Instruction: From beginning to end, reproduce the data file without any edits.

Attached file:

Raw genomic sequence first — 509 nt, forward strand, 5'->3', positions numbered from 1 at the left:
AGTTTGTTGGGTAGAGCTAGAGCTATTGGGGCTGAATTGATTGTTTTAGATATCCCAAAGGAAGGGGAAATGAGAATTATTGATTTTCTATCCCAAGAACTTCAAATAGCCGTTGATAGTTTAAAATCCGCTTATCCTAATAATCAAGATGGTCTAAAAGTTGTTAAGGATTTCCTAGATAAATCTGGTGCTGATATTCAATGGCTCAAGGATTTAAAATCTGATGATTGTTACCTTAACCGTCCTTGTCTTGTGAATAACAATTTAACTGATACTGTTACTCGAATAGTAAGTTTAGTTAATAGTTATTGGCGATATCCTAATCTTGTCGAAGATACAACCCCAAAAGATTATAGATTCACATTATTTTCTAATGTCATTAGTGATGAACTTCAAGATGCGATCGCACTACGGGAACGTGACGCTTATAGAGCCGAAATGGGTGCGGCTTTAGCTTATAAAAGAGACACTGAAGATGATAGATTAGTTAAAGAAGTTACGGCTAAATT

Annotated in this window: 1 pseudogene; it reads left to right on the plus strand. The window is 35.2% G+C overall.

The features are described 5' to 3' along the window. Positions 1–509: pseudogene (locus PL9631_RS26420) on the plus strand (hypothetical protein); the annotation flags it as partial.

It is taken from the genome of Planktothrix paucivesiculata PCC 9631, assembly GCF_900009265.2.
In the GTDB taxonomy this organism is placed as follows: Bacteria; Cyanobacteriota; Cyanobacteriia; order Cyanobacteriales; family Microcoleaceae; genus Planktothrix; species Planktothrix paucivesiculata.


Raw genomic sequence first — 509 nt, forward strand, 5'->3', positions numbered from 1 at the left:
AGTTTGTTGGGTAGAGCTAGAGCTATTGGGGCTGAATTGATTGTTTTAGATATCCCAAAGGAAGGGGAAATGAGAATTATTGATTTTCTATCCCAAGAACTTCAAATAGCCGTTGATAGTTTAAAATCCGCTTATCCTAATAATCAAGATGGTCTAAAAGTTGTTAAGGATTTCCTAGATAAATCTGGTGCTGATATTCAATGGCTCAAGGATTTAAAATCTGATGATTGTTACCTTAACCGTCCTTGTCTTGTGAATAACAATTTAACTGATACTGTTACTCGAATAGTAAGTTTAGTTAATAGTTATTGGCGATATCCTAATCTTGTCGAAGATACAACCCCAAAAGATTATAGATTCACATTATTTTCTAATGTCATTAGTGATGAACTTCAAGATGCGATCGCACTACGGGAACGTGACGCTTATAGAGCCGAAATGGGTGCGGCTTTAGCTTATAAAAGAGACACTGAAGATGATAGATTAGTTAAAGAAGTTACGGCTAAATT

Annotated in this window: 1 pseudogene; it reads left to right on the plus strand. The window is 35.2% G+C overall.

The features are described 5' to 3' along the window. Positions 1–509: pseudogene (locus PL9631_RS26420) on the plus strand (hypothetical protein); the annotation flags it as partial.

It is taken from the genome of Planktothrix paucivesiculata PCC 9631, assembly GCF_900009265.2.
In the GTDB taxonomy this organism is placed as follows: Bacteria; Cyanobacteriota; Cyanobacteriia; order Cyanobacteriales; family Microcoleaceae; genus Planktothrix; species Planktothrix paucivesiculata.